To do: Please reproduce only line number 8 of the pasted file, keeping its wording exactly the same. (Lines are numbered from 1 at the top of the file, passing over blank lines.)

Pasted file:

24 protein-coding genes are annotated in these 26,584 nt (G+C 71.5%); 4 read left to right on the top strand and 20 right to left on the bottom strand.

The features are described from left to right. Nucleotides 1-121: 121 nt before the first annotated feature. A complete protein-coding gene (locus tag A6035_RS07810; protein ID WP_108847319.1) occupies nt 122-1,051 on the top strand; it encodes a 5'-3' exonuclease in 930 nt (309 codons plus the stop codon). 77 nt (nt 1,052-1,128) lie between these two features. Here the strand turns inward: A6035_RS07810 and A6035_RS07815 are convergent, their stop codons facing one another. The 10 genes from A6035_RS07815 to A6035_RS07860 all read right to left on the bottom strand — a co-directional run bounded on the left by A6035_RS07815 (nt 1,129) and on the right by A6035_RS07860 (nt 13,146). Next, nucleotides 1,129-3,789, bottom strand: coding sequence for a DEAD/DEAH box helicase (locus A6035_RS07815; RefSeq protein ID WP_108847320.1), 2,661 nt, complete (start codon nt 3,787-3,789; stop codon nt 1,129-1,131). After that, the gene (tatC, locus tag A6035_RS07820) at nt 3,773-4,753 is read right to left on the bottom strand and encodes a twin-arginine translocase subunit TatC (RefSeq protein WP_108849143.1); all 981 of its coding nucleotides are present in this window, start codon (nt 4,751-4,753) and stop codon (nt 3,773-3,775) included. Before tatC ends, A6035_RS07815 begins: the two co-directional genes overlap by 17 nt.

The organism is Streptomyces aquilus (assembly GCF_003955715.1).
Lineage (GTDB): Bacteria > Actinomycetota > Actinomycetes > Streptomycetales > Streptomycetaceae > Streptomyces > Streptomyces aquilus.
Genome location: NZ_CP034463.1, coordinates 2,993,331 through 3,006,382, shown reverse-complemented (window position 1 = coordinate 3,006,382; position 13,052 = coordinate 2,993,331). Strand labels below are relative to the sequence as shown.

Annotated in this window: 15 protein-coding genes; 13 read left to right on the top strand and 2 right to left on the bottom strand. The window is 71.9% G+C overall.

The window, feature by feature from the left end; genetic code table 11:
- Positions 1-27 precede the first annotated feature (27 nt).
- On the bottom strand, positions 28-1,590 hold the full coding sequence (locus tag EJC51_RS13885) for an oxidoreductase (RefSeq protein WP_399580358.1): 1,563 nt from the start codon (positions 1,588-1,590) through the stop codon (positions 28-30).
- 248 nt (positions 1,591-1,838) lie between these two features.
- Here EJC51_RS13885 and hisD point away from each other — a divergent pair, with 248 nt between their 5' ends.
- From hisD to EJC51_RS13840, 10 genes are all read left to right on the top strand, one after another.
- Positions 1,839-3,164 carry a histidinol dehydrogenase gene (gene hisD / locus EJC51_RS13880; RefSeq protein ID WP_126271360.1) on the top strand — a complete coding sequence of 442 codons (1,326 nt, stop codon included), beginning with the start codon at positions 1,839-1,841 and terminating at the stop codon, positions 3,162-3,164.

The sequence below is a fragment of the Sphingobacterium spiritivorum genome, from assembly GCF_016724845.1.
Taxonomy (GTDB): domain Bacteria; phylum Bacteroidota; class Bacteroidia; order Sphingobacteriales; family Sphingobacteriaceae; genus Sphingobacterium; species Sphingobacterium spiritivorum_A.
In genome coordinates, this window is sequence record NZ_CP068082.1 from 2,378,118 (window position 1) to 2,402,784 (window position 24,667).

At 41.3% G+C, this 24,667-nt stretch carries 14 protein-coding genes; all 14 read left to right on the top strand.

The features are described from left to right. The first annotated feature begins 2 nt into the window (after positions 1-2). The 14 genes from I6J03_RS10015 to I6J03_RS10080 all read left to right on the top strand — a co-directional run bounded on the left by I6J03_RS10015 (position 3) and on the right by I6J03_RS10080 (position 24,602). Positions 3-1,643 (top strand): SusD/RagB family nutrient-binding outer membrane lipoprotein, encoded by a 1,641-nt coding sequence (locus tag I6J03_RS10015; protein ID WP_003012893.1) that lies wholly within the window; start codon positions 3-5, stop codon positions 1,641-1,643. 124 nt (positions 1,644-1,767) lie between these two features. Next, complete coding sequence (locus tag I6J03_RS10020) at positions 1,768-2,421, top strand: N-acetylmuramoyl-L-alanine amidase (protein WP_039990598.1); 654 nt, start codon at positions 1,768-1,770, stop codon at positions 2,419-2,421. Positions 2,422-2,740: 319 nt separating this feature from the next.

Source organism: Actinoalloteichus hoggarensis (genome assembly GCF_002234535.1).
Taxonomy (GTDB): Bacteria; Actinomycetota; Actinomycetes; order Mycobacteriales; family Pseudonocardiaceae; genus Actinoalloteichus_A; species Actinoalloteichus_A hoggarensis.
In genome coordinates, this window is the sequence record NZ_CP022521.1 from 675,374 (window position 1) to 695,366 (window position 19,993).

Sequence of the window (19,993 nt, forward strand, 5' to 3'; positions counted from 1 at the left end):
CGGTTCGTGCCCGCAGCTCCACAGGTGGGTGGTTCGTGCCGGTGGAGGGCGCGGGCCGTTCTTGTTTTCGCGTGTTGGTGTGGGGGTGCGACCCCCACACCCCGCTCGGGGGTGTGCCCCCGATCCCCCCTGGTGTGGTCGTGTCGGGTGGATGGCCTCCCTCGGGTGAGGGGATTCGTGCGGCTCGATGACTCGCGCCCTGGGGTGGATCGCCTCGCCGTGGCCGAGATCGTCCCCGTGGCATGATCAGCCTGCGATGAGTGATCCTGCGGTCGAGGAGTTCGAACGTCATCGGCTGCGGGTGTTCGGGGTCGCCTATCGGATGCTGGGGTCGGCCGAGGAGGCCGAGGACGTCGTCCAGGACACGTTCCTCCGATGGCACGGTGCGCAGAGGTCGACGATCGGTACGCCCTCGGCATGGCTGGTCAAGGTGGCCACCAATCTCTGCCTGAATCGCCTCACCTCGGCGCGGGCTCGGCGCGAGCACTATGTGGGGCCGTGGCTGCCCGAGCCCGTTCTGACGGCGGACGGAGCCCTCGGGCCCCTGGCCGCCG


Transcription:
- Positions 1-27 precede the first annotated feature (27 nt).